Israel’s calculated tunnel demolitions
Analysis: The IDF is likely capable of uncovering and demolishing a number of cross-border tunnels simultaneously; so far, however, it has chosen to destroy each tunnel separately, giving the other side an opportunity to digest what happened rather than pushing it towards desperate measures.
This time, the IAF attacked a tunnel shaft near Rafah, several hundred meters from the Israel border.
The IAF wasn’t alone in this attack. The tunnel was destroyed from the ground as well. Only last week, Chief of Staff Gadi Eisenkot visited the Gaza vicinity to observe an exercise conducted by one of the IDF’s special units, which included taking over and destroying an attack tunnel. The techniques developed in the past year have already been implemented in the demolition of four tunnels in the past two months, and they just keep improving.
The technological aspect of locating and destroying tunnels coming out of the Gaza Strip has a much more complicated and complex political side. Dealing with the tunnels is like crawling in a minefield. You uncover one mine after another, you move forward, but you have no idea if you’ll make it to the other side of the field in one piece—in other words, destroying all the tunnels by the end of the year without leading to a war.
At the moment, an all-out war in Gaza is against Israel’s interest. It may disrupt the completion of the underground obstacle and the new border fence around Gaza, lead to a deterioration in the Palestinian arena in general and create difficulties vis-à-vis the Egyptians. Most importantly, there is no one else who can be given control of the strip.
Israel’s only clear policy is to try to dry Hamas up, provide Gaza with minimum means of living, allow the strip to keep its head just above the water, hoping that one day we’ll reach a formula of demilitarizing the strip in return for reconstruction.
Israeli officials simply don’t want to stop playing by the rules. Based on the means at its disposal, Israel is likely capable of knowing whether there are other tunnels. Past experience shows that as soon as the army detects the route of an infiltrating tunnel, it doesn’t need too much time to prepare for its destruction. We can also assume that Israel is capable of demolishing a number of tunnels simultaneously. So far, however, it has chosen to destroy each tunnel separately, in time intervals, to give the other side an opportunity to digest what happened.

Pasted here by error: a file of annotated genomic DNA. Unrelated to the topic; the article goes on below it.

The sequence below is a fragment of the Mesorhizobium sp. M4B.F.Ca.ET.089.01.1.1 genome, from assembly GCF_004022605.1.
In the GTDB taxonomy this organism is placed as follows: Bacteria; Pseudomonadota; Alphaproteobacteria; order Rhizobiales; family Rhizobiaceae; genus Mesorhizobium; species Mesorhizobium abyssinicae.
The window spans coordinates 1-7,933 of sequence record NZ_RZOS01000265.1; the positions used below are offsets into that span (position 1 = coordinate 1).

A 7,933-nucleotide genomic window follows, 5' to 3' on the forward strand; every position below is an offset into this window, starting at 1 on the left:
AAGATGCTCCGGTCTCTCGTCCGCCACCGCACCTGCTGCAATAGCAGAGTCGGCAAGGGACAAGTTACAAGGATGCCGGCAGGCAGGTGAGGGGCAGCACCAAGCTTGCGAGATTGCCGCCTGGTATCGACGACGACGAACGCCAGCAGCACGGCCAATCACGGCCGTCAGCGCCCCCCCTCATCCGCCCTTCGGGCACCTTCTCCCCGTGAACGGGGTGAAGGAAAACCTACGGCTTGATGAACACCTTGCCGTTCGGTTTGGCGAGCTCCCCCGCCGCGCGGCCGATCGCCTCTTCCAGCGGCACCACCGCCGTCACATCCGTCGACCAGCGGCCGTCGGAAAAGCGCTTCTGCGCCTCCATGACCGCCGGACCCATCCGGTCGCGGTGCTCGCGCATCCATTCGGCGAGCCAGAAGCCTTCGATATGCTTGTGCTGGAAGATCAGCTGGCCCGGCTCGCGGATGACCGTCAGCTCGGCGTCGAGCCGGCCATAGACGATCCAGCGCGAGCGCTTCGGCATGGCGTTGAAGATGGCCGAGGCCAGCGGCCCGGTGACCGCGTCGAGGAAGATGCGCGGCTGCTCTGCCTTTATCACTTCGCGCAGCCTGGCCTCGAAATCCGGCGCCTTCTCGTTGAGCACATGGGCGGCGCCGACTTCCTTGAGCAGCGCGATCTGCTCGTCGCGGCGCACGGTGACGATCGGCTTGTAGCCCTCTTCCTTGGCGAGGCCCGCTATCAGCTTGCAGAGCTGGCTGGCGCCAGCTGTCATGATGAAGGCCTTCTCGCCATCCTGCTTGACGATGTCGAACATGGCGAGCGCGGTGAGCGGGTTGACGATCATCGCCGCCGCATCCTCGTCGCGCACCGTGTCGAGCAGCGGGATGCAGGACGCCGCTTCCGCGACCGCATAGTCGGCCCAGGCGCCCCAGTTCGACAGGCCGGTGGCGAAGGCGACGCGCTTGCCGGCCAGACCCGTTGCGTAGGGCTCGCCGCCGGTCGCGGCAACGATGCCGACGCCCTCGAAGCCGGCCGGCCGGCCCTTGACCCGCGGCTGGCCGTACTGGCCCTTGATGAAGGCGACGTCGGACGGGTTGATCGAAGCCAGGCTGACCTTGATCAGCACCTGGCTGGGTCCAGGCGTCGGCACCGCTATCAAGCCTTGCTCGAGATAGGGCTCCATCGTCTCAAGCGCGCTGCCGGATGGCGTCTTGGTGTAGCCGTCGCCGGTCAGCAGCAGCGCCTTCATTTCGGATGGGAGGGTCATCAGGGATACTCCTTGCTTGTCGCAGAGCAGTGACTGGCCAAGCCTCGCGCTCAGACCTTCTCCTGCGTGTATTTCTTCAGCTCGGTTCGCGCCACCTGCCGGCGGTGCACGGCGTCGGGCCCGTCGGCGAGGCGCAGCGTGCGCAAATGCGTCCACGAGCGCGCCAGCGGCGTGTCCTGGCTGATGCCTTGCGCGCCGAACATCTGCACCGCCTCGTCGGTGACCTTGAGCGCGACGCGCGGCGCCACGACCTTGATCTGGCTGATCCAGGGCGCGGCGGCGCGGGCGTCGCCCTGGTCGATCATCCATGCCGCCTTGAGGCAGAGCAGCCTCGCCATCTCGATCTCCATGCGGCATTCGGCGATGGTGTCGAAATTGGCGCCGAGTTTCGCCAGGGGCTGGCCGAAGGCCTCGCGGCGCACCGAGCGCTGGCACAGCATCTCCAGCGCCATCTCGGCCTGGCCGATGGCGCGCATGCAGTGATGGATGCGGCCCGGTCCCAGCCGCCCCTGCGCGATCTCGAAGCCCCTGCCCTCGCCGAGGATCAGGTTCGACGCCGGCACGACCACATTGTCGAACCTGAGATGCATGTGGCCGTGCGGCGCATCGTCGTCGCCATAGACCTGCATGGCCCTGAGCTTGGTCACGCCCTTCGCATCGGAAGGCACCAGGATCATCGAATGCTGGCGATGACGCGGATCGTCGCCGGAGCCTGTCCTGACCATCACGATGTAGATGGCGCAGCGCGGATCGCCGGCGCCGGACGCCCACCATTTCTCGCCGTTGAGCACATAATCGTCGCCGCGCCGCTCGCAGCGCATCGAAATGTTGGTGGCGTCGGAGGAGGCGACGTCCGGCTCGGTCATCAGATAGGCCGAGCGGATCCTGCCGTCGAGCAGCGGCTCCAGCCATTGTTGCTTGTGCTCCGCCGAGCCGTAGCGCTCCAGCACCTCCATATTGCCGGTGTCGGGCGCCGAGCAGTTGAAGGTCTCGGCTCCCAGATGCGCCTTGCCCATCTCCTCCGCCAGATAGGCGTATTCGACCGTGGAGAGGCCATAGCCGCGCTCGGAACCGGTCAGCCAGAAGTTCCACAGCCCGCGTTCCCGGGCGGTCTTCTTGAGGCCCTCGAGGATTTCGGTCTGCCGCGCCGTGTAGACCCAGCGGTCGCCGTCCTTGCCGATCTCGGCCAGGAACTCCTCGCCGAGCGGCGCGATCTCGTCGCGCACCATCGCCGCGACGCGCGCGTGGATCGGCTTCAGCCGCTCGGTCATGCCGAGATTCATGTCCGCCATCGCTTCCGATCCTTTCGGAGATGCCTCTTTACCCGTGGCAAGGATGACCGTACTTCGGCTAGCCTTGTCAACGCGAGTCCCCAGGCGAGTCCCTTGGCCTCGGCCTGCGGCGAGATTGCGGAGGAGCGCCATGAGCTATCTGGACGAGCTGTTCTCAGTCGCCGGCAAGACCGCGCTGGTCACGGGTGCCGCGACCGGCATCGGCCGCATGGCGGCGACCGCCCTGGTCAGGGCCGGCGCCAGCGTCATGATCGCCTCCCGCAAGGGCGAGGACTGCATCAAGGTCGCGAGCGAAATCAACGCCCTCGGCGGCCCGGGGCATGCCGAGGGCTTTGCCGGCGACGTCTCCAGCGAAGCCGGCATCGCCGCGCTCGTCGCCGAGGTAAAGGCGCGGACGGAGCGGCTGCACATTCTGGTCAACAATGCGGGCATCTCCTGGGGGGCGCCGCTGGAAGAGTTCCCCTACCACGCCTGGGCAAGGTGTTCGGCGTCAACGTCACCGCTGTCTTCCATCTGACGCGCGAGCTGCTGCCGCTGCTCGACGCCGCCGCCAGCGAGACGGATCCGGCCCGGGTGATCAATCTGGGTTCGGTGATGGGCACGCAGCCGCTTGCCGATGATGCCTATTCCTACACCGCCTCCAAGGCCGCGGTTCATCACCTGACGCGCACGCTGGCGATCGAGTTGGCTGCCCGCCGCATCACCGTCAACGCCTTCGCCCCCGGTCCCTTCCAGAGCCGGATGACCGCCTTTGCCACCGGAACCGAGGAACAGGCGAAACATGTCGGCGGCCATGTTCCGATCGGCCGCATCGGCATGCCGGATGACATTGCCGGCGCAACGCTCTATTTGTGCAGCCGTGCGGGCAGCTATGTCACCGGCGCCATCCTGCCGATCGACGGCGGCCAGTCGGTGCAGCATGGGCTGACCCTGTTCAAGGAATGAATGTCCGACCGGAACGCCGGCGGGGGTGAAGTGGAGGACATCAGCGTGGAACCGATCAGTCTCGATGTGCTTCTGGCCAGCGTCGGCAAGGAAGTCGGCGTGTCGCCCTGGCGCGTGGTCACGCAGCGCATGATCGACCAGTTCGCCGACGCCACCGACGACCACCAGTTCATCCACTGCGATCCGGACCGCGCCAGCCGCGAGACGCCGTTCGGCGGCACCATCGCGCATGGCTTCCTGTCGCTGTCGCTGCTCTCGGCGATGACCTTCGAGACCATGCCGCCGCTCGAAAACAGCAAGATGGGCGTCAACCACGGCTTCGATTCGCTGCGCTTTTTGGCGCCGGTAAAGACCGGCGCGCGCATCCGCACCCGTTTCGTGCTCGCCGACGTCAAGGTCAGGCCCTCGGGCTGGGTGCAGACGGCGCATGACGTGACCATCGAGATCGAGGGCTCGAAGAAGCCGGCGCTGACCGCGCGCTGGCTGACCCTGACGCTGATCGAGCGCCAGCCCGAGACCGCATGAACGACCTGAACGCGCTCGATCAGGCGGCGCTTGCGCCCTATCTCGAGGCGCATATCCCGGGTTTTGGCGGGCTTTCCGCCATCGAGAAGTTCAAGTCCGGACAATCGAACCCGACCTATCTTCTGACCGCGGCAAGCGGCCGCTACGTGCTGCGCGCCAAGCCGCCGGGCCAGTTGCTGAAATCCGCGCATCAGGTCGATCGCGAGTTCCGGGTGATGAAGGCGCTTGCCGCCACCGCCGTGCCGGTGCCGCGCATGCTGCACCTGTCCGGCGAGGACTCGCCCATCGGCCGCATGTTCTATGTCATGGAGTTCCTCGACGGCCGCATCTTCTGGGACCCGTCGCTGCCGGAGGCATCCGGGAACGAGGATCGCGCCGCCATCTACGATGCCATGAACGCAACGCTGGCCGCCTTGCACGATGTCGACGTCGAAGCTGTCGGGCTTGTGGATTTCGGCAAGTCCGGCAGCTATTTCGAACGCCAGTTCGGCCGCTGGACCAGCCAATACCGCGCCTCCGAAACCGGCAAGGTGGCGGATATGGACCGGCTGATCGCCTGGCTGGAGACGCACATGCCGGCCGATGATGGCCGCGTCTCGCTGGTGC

The policy set by the defense establishment is, on the one hand, to push Hamas into a corner and make it clear that it is losing its tunnel weapon, and on the other hand, not to make the organization resort to desperate measures. As a result, the IDF’s response to the occasional rockets fired from Gaza is perceived as too weak. Defense Minister Avigdor Lieberman has been playing a key role in restraining the harsh criticism of his colleagues in the government, who see every failure to respond to a rocket with lethal fire as defeatism.
The real test, defense establishment officials say, isn’t the rocket test but the ability to keep destroying tunnels without leading to an unnecessary escalation, which is why not every tunnel is destroyed immediately after being uncovered. It’s reasonable to assume that the target isn’t destroyed before professionals examine the enemy’s state of mind.
As a timing error could have regional political consequences, Israel is likely trying to moderate its response by creating a narrative that would make it difficult for the other side to respond.
In the latest incident, for example, Israel went to trouble of reporting that the tunnel—which was defined as a Hamas operational tunnel—had reached all the way into Egypt. In other words, the tunnel had been used to transfer weapons and fighters to and from Gaza under the Egyptian patron’s nose. Images released by the army indicate that it was an unusually large tunnel with room for vehicles too.
Now, the army is likely examining the responses to the fourth tunnel and preparing for the fifth tunnel.